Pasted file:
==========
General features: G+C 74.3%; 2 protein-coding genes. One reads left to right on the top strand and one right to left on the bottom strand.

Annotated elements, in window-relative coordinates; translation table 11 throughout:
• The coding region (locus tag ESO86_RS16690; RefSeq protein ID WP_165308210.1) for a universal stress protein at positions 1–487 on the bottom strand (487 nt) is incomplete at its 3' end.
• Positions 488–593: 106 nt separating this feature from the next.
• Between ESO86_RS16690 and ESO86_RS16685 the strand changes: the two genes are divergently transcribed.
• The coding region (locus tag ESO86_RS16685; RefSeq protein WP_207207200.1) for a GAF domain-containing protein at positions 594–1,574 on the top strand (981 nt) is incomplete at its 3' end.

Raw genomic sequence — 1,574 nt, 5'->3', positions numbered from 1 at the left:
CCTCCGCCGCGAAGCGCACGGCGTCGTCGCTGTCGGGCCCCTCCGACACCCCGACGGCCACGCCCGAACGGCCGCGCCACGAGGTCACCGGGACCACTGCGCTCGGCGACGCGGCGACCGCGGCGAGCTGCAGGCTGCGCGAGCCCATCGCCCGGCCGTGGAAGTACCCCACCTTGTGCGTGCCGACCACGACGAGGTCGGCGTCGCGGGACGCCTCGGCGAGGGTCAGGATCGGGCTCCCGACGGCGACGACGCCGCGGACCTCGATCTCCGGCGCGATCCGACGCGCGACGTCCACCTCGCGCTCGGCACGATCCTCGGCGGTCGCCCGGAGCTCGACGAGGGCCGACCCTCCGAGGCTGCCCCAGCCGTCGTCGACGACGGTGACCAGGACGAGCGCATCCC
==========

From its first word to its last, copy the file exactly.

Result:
General features: G+C 74.3%; 2 protein-coding genes. One reads left to right on the top strand and one right to left on the bottom strand.

Annotated elements, in window-relative coordinates; translation table 11 throughout:
• The coding region (locus tag ESO86_RS16690; RefSeq protein ID WP_165308210.1) for a universal stress protein at positions 1–487 on the bottom strand (487 nt) is incomplete at its 3' end.
• Positions 488–593: 106 nt separating this feature from the next.
• Between ESO86_RS16690 and ESO86_RS16685 the strand changes: the two genes are divergently transcribed.
• The coding region (locus tag ESO86_RS16685; RefSeq protein WP_207207200.1) for a GAF domain-containing protein at positions 594–1,574 on the top strand (981 nt) is incomplete at its 3' end.

Raw genomic sequence — 1,574 nt, 5'->3', positions numbered from 1 at the left:
CCTCCGCCGCGAAGCGCACGGCGTCGTCGCTGTCGGGCCCCTCCGACACCCCGACGGCCACGCCCGAACGGCCGCGCCACGAGGTCACCGGGACCACTGCGCTCGGCGACGCGGCGACCGCGGCGAGCTGCAGGCTGCGCGAGCCCATCGCCCGGCCGTGGAAGTACCCCACCTTGTGCGTGCCGACCACGACGAGGTCGGCGTCGCGGGACGCCTCGGCGAGGGTCAGGATCGGGCTCCCGACGGCGACGACGCCGCGGACCTCGATCTCCGGCGCGATCCGACGCGCGACGTCCACCTCGCGCTCGGCACGATCCTCGGCGGTCGCCCGGAGCTCGACGAGGGCCGACCCTCCGAGGCTGCCCCAGCCGTCGTCGACGACGGTGACCAGGACGAGCGCATCCC